Q: Is Bayern still the establishment?

A: Bayern has made incredibly good decisions since the 70s. It’s the richest club in Germany and the healthiest in Europe financially speaking. And it also signs good players and good managers.


Q: Has La Masia suggested a new idea to you?

A: No. We do things our way. Copying is never good. We are the only club in the world that has a Footbanaut [a mechanical device for passing coaching that acts with colour stimulus to handle reaction speed and technique].


Q: How does Dortmund differ from the national team?

A: In the mentality of the players. We are brighter. I am more temperamental than Jogi [Löw]. That’s also my problem, being too emotional. When I arrived in Dortmund I said “If 80,000 people come every other weekend to the stadium and boring football is played, one of the two parts, either the team or the fans, will have to find a new stadium”. Many of our fans travel 500 miles to come and see us and experience something special. You have to go full throttle. We have called it full-throttle football. We wanted to ooze vitality. We would rather hit the bar five times that not shoot on goal four times. It’s better to lose.  That was the beginning. You have to link people to the club. The matches should have an effect that goes further than the result. The whole world knows that you won 3-1 but what they feel is the shot, the goal, the save: that’s what you have inside you all week-long. If you win 1-0 and the game was very lively, football is legitimated. I wouldn’t be interested in having Xavi, Messi and Cristiano in the same team… Being the very best is like if I start playing tennis against a three year-old girl and I’m smashing the ball at her and she’s just standing there with the racket… it’s no fun. However, if there’s a man on the other side and we play table tennis, if I win that’s great and if I lose I will probably have fun. For the fans it’s like a drug. I don’t just want to win, I also want to feel!



Q: Dortmund’s wage bill is less than half than Bayern’s and less than a third than Barça’s or Madrid’s. How do you keep the players?

A: We are talking of 60 or 65 million here. Even Tottenham pays a lot more. However, we are one of the six teams in Europe who can win titles. In Spain, just Barça and Madrid; in England, United, Chelsea and City; in Italy, just Juve. Our young players know that they could earn more money somewhere else but here they can be a part of history. If you go to Barça now you’ll win title after title after title, but they were already champions the 10 years before that.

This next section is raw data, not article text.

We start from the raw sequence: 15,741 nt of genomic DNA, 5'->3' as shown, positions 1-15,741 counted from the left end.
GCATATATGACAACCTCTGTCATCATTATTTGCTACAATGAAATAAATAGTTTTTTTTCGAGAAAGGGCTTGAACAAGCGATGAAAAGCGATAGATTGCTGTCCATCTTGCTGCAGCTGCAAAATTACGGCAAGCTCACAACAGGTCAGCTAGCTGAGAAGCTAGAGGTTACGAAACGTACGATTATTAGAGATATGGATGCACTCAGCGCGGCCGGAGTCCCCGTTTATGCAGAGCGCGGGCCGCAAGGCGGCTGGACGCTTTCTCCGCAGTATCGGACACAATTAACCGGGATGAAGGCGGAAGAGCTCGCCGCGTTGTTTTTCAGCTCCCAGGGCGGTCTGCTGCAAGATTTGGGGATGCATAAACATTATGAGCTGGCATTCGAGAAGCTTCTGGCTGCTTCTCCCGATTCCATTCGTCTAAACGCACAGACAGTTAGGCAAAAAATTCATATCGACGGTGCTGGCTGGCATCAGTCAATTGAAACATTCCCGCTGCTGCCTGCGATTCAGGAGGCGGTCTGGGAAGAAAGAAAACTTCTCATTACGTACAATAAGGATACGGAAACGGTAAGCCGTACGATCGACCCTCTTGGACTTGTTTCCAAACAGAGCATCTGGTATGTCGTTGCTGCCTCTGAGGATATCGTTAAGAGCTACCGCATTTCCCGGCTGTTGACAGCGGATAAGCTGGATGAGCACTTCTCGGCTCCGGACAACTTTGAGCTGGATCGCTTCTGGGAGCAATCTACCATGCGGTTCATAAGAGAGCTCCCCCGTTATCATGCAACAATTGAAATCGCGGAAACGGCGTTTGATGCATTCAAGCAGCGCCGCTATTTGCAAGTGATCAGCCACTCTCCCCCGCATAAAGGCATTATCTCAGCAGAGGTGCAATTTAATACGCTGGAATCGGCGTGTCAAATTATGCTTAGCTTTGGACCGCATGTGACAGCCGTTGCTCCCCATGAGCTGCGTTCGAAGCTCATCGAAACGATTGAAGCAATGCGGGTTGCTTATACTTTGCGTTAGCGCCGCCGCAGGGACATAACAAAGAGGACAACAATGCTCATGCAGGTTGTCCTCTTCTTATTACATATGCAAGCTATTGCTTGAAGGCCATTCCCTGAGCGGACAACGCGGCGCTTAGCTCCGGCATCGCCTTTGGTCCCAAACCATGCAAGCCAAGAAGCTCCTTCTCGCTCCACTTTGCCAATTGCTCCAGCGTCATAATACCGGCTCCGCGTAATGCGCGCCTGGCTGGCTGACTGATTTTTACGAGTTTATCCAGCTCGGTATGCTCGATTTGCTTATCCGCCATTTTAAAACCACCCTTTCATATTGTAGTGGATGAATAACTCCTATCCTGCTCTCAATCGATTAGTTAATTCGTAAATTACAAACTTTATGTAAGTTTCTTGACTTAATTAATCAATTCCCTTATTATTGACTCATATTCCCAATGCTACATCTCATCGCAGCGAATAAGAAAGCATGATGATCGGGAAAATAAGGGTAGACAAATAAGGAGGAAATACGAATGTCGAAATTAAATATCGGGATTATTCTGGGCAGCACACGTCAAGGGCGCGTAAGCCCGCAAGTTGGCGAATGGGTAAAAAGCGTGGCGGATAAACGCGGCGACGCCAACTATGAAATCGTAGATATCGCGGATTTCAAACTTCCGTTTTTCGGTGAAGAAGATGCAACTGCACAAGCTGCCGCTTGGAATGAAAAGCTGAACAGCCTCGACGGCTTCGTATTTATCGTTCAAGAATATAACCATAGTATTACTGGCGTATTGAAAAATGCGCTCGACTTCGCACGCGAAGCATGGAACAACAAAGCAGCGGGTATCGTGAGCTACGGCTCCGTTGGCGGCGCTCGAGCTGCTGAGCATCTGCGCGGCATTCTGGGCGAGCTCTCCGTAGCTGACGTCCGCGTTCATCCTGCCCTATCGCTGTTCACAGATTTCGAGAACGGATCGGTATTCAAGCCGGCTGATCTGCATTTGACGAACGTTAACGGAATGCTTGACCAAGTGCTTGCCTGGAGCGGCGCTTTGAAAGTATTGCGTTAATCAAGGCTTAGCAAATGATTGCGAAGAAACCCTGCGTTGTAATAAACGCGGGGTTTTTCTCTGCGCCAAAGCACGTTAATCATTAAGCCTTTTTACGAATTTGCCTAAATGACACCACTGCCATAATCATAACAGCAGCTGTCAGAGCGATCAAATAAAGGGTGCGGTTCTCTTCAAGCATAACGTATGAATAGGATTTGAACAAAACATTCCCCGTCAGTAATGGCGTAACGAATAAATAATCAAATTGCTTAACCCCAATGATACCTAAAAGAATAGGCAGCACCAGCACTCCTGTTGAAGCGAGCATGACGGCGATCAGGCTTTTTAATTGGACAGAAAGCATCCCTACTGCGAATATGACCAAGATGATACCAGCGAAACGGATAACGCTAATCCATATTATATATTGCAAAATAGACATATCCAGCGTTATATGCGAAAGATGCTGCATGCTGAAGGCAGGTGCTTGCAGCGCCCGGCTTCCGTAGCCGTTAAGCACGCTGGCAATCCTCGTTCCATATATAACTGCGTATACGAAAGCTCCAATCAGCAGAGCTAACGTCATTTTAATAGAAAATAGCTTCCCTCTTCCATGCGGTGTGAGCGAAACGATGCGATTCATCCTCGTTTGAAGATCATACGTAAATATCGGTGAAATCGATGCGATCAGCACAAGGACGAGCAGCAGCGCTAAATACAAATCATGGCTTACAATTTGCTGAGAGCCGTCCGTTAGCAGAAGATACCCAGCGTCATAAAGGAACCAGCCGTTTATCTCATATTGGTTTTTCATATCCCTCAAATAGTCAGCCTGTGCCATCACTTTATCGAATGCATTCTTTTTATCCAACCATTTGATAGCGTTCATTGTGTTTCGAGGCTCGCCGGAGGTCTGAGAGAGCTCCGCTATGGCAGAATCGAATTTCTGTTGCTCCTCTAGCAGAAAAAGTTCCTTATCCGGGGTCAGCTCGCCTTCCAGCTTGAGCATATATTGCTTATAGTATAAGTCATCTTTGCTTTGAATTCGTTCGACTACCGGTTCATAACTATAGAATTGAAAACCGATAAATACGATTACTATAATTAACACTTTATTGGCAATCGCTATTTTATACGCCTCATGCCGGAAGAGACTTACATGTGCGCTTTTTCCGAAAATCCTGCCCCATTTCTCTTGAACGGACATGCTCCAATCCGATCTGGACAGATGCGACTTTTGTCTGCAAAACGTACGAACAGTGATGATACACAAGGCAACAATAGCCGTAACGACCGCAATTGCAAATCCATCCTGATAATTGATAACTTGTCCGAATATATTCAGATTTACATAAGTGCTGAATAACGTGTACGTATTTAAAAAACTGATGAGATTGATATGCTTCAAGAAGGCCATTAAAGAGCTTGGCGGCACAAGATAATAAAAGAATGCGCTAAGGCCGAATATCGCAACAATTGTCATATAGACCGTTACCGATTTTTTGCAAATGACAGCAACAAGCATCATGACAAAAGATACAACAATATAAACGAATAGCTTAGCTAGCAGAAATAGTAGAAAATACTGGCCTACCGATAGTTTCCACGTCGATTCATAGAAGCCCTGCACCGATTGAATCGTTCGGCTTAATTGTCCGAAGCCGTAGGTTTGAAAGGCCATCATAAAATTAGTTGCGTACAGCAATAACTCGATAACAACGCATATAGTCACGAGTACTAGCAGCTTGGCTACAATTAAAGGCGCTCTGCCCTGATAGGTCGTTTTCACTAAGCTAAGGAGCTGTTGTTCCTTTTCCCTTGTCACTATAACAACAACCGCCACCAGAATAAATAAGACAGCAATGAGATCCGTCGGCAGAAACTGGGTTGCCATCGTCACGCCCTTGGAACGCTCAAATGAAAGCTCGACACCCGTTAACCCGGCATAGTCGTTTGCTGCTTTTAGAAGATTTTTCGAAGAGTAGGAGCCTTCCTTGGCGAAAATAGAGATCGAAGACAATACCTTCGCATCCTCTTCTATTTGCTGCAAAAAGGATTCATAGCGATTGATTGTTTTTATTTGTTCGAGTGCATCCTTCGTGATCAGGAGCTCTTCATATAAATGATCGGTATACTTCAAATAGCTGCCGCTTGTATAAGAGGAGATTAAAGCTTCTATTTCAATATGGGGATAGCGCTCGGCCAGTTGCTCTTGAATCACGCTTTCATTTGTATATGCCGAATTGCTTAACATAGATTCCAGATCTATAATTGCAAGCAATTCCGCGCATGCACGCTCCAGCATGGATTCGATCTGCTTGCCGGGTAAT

I’m not interested in who is the best… Who I really enjoy watching is Michu.



Q: Is your style more like Barça or Madrid?

A: Like Barça’s for the pressure. For the high-up defence. Everyone wants to play like Barça but that’s not possible. Barça also couldn’t play like that without Xavi, Iniesta and Messi. However, their defensive plan is perfect. Perhaps that’s also Mourinho’s problem: that even that he’s thought about improving defensively, it has been years since he’s signed a defender because nobody is interested in who plays at the back. We want to be very, very quick with our heads and legs. Everything at full speed. There’s no defence for something that you do fast and precisely.


Q: Why did you give up possession of the ball against Madrid?

A: That day we had the better idea because we knew that they had problems when they had possession of the ball. We knew where they would send the passes, how they would look for Cristiano. Our plan was to leave Xabi Alonso out of the game (sorry Xabi, but that was Plan A), because if Alonso can play like the wants, it’s impossible to defend yourself from Madrid. And Götze covered him up. We knew that if our fullbacks, Piszczek and Schmelzer, moved around a lot; the advantage was on our side regarding Cristiano. If you block Alonso, you make Pepe have the ball all the time. And there is a huge difference there.


Q: Are the players your friends?

A: No. They are my friends but I’m not their friend. That doesn’t work.